Ecotourism a solution to overcome overtourism
We want to show you what overtourism is, how it is affecting the tourism industry and how ecotourism is the solution to overcome it.
The potential benefits of tourism are obvious. However, the mistake is to think that it can only bring benefits, and after decades of uncontrolled growth, it has crossed a threshold: in many destinations. Tourism now demonstrably creates more problems than benefits.
What is Overtourism?
Simply put, overtourism occurs when there are too many visitors to a particular destination. For example, when narrow roads fill up with tourist vehicles, that is overtourism.
When wildlife is driven away, when tourists can’t see the sights because of crowds, when fragile environments are degraded, these are all signs of overtourism.
This type of tourism harms communities through overuse or destruction of resources due to overcrowding – it arises from a lack of concern for the health and well-being of the destination community. This is the complete opposite of the fundamental principle of ecotourism.
Overtourism is the inevitable consequence of tourism that is solely about the privilige of the tourist rather than a partnership between the traveler and the people of a destination
It should be emphasized that the people, culture, environment and natural resources of a community are the most integral part of tourism, not the traveler.
In some “hot spots” over-tourism is a common problem because the degradation caused by crowding can far outweigh the benefits of tourism revenues, especially when those revenues are not distributed equitably.
This type of tourism is seriously affecting the planet and the tourism industry. Increasingly, the media and other sectors see it as a problem that stems from the very concept of travel, even if it only covers a small part of it.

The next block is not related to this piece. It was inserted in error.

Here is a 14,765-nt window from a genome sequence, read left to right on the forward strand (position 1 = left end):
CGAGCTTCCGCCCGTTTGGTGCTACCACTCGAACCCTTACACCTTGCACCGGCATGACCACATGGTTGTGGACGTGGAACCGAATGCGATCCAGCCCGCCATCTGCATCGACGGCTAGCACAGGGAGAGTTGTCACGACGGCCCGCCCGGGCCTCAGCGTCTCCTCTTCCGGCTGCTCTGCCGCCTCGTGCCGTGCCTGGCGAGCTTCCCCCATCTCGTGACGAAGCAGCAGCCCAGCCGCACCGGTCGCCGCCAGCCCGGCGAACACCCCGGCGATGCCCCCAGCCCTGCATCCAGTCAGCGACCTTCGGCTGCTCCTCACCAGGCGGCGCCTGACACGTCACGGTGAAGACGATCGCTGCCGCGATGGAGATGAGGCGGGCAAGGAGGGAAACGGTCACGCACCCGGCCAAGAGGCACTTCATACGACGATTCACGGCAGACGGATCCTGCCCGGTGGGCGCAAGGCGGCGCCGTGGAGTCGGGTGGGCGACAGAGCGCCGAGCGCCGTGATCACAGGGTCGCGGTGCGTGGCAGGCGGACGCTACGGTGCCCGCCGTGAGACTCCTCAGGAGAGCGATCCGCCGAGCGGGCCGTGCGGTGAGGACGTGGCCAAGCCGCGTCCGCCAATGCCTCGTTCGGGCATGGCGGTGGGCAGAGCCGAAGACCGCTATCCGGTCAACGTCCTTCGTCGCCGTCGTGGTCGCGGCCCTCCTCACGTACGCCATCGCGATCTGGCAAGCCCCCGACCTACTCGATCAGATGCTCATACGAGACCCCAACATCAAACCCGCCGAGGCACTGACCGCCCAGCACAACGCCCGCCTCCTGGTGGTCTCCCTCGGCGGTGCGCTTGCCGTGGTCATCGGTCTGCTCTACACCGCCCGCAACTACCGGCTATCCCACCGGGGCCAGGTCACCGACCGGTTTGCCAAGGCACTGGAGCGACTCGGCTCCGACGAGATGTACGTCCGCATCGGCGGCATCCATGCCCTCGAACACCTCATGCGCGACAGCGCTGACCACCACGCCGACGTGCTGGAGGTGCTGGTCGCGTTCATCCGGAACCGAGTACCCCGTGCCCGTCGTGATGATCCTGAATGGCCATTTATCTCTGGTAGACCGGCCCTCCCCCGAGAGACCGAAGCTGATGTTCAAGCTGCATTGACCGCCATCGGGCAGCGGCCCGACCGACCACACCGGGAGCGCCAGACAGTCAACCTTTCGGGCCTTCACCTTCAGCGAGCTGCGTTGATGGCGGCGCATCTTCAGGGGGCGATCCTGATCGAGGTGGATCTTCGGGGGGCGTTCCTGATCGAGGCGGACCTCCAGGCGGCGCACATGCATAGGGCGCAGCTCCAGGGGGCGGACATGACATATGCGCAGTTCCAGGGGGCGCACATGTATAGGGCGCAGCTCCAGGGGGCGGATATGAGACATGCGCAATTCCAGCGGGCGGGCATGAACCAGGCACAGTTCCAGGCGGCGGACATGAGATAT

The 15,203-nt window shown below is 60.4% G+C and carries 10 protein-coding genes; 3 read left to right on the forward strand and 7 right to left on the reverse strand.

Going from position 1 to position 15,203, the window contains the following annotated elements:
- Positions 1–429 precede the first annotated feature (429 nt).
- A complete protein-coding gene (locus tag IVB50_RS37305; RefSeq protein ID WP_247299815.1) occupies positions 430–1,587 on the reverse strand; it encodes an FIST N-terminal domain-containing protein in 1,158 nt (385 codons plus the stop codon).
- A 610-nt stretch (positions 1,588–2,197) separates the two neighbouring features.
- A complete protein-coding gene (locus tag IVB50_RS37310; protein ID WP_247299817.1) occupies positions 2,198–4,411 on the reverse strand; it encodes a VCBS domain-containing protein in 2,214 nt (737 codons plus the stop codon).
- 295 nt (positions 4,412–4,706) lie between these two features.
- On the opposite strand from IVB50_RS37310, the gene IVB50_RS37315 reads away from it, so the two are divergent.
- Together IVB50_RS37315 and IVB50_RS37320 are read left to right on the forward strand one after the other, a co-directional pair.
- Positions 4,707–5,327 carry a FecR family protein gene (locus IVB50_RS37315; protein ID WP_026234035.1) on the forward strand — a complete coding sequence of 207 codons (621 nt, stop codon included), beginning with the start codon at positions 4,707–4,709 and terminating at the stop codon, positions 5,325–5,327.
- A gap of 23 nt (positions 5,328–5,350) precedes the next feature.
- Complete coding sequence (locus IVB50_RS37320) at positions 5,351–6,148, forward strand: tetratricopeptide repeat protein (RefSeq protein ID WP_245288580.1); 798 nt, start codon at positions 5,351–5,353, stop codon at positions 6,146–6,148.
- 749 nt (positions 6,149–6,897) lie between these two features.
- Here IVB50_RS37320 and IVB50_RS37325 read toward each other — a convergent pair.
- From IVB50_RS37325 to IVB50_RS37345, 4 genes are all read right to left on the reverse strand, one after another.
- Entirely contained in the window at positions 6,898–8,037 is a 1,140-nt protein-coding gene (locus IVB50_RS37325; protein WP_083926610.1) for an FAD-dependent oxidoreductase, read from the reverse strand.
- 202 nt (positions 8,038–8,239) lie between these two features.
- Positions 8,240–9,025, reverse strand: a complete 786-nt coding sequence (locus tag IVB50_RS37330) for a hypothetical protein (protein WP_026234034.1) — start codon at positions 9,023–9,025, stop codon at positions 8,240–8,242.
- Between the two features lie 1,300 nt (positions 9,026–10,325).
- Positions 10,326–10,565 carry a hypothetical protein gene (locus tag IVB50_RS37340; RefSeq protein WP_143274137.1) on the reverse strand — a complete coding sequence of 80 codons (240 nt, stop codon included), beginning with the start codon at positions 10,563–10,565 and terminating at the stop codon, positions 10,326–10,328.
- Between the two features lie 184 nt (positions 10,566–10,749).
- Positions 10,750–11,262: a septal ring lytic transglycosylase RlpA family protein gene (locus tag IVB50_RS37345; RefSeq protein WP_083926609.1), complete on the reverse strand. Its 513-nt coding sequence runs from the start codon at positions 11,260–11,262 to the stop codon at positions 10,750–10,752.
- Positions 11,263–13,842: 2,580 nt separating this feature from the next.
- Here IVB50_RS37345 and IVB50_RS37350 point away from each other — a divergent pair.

Over-tourism can negatively affect traveler sentiment as well as the small-scale sustainable tourism industry. Not only is it completely unsustainable, but it is a growing problem. And the fact is, the policy responses to it are as bad and ill-considered as the policies that produced it.
Developing countries are the most sensitive to the effects of excessive tourism on their natural, economic and social environment.
This is because their waste and sewage systems are ill-equipped to handle large numbers of people, and over-tourism often overwhelmingly litters the destination. Wildlife ecosystems are razed or endangered to make way for more construction, culminating in the destruction of local communities. Local people are driven from their homes and do not even get to share in the economic benefits of tourism revenues derived from their own use of their home communities.
¨Ecotourism is type of tourism directed toward exotic, often threatened, natural environments, intended to support conservation efforts and observe wildlife.¨
Let’s evaluate the following differences between ecotourism and overtourism in which we highlight why ecotourism is a very sound and sustainable solution.
- Preserves and cares for natural resources.
- Results in sustainable income for the community.
- Results in carefully planned tourism policies developed in collaboration with communities, indigenous peoples, conservationists and experts.
- Its main objective is to ensure the health and well-being of the community.
- Encourages travelers to connect naturally with areas neglected by tourism.
- It is the consequence of tourism that has been poorly managed and planned, in which it seeks to maximize income by allowing as many tourists as possible.
- It crowds tourists into small areas without considering the destruction and damage this causes.
- Its only and main objective is to maximize tourism income.
- It destroys and deteriorates local natural ecosystems.
- The income from tourism goes to a privileged few.
The most positive and sustainable solution to overcoming this growing problem is ecotourism. Ecotourism can provide a short-term solution at a relatively low cost if employed correctly. It will allow revenues to be more equitably distributed to underserved areas, ensuring that tourism revenues stay in and benefit the communities that practice it.